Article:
Thing 15: App-palooza

This one’s fun because while I don’t have an iPad nor is my school an iPad school, I do have an iPhone and use quite a few apps that are both personal but also professional. So I’ll kind of break them down with how I use them professionally and/or personally.

  • Goodreads: I ran several staff book groups for professional reading, including one this past summer and we use Goodreads as our platform. The exciting thing was that one teacher in particular spent the summer at a camp up north where there was no computer, BUT, he was able to participate because he had the Goodreads app. I’ve only since discovered that the only thing the iOS can’t do is play the videos, which I embedded in our group’s content. Goodreads quickly responded that it doesn’t work, but it’s something that they would consider adding in the future. The second reason I love the Goodreads app is for the easily used scanning feature if I’m somewhere and want to remember a book and also searching my books. Sometimes when I’m booktalking with a student in the stacks and I want to remember an author or a title, I can pull out my phone instead of running back to the desk.
  • Evernote: I have started using Evernote for professional reasons rather than just personal ones and this started at the AASL conference I attended in November. It was easier to pull out my phone and take notes from each session rather than handwrite because each was clearly labeled per session making it easier to go back to or share with colleagues after. Then, I also started keeping to-do lists and upcoming events and ideas so they’re easily found. It worked handily for Regents week when I had a list a mile long of things I wanted to accomplish.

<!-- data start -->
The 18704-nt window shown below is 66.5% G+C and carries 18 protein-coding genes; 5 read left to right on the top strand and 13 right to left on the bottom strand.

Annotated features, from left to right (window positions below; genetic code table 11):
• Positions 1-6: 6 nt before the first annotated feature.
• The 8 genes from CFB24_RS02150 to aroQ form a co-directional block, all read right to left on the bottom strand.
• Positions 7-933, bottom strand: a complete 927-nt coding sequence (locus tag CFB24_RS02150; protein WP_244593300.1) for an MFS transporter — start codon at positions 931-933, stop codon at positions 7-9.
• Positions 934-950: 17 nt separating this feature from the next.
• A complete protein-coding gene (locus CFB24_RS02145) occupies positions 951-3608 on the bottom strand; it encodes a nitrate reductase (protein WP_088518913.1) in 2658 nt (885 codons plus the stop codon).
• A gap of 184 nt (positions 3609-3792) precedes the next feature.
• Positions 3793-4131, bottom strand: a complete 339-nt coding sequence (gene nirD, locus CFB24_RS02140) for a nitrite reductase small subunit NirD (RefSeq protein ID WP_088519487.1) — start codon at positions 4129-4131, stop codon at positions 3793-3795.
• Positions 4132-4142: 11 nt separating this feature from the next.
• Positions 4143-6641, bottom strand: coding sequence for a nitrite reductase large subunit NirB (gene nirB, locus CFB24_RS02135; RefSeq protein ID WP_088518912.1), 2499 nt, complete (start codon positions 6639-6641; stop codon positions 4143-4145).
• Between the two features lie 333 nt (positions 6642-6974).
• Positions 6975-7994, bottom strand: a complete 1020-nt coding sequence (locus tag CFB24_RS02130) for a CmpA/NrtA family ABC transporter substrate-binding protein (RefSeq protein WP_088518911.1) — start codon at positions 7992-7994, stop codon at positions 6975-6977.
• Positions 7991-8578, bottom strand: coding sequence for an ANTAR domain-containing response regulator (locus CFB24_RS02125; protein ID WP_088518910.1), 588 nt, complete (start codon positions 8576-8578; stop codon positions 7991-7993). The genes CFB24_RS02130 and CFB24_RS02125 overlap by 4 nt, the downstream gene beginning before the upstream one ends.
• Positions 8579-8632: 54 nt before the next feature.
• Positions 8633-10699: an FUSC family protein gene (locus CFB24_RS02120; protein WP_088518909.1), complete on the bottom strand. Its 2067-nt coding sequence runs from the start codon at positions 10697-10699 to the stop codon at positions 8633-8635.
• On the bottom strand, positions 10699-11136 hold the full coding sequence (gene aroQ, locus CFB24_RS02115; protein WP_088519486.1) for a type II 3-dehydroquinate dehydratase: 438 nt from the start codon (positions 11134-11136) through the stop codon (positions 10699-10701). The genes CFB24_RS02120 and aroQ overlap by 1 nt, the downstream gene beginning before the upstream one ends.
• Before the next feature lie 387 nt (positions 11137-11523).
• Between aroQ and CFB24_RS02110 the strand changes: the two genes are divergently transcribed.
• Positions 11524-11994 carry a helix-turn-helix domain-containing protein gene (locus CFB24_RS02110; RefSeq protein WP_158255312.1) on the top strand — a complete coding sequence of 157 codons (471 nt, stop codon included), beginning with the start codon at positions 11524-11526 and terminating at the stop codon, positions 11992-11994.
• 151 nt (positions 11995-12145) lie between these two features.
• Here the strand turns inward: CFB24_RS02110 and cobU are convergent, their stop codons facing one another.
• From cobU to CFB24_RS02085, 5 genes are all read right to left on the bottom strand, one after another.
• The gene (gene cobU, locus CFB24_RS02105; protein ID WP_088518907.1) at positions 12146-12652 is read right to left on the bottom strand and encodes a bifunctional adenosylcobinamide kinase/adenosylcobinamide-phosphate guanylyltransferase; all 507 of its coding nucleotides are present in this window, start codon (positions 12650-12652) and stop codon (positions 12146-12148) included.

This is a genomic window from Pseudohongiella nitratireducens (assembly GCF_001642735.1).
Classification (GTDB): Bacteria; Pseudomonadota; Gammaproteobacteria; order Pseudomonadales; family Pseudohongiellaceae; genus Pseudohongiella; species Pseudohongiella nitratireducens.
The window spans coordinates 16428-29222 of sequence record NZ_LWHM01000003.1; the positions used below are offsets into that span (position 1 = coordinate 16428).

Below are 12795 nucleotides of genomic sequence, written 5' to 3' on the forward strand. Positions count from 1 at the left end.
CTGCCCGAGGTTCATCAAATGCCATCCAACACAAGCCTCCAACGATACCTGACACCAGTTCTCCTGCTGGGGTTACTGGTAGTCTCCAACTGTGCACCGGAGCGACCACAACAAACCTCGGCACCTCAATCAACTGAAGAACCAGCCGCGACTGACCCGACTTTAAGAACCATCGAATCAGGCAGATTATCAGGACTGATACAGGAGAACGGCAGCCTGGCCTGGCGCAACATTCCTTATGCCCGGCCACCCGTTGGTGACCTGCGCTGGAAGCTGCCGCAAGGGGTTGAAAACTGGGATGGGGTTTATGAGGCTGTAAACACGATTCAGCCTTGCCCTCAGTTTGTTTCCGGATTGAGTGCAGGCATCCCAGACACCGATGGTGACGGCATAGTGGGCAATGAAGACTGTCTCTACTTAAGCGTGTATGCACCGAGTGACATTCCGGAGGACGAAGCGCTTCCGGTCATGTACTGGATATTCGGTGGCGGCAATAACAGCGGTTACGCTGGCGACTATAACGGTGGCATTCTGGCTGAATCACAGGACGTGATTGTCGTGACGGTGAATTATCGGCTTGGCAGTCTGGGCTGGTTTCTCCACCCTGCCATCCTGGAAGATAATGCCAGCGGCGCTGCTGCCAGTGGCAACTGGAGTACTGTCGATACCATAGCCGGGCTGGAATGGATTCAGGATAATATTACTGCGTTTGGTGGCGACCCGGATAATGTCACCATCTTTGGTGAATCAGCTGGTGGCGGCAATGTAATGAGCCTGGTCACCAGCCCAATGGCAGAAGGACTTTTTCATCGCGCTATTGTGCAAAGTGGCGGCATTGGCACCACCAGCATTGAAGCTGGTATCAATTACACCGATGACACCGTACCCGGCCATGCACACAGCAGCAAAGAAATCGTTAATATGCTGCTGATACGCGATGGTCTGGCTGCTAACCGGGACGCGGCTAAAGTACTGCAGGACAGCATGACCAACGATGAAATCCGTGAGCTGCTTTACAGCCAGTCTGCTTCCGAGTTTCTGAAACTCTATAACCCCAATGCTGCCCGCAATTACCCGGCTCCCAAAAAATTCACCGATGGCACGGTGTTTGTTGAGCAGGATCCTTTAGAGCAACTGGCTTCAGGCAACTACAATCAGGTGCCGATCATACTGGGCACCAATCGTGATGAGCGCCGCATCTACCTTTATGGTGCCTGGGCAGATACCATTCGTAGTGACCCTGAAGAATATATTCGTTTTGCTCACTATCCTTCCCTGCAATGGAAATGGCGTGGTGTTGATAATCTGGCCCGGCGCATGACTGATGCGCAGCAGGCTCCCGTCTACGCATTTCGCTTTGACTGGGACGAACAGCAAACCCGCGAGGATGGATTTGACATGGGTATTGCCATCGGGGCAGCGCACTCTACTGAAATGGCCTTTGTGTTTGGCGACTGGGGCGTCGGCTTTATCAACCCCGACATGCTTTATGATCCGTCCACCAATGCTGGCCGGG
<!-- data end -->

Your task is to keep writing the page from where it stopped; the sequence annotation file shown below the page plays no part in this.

• Twitter & Instagram: Ah, well I’m just starting this. I keep a Twitter account open for myself personally when I want to search something that’s trending or I’m at an event, but Instagram is all new and I’m now using both to connect with our students. To showcase upcoming events, contests, promotions, etc. Instagram is a bit “confusing” and I’m open to help. My problem right now is first, getting the students to follow us. I’m going to make a few QR codes, like we have already specifically for the library website, but for Instagram, when I’m doing a QR code, I can’t seem to figure out what I have to connect them to to see our feed?
  • Inside Voice/Tally Counter: These are neat apps. Ever think the library is too loud, maybe at the middle level when doing an activity? Open up Inside Voice and use your phone as a gauge for noise! The second, I use when I do events and want to track how many are in attendance. Quick and easy!
  • Common Core: I tend to use this a lot as a reference to try to keep it all straight. Organized K-12 that breaks out each standard.
  • QR Reader: An absolute must as I started adding QR codes around the library to connect them with the BOCES Overdrive and our Upper Hudson Overdrive system. In March we’re going to work with our FACS class for National Nutrition Month and have them do a scavenger hunt to find books with nutritious meals or learn about calories, carbs, and more.
  • Pinterest: I must prefer using my laptop for navigating Pinterest because the pictures are obviously bigger but when I’m bored and need something to do and *gasp* don’t have a book, I troll Pinterest. All of my best programs and displays come from Pinterest and I’ve started creating my own pins (see my previous post with memes/quotes and backgrounds from the last Thing). I do like how holding and moving your finger to the pin/like/send options is easier versus having to click when you’re on a computer.

Now, I downloaded the Gale school app, but the next screen is to select your state then your school. When I selected New York, I did not see my school as an option. So, I need to explore this further, is this something that needs to be worked out with the vendor?

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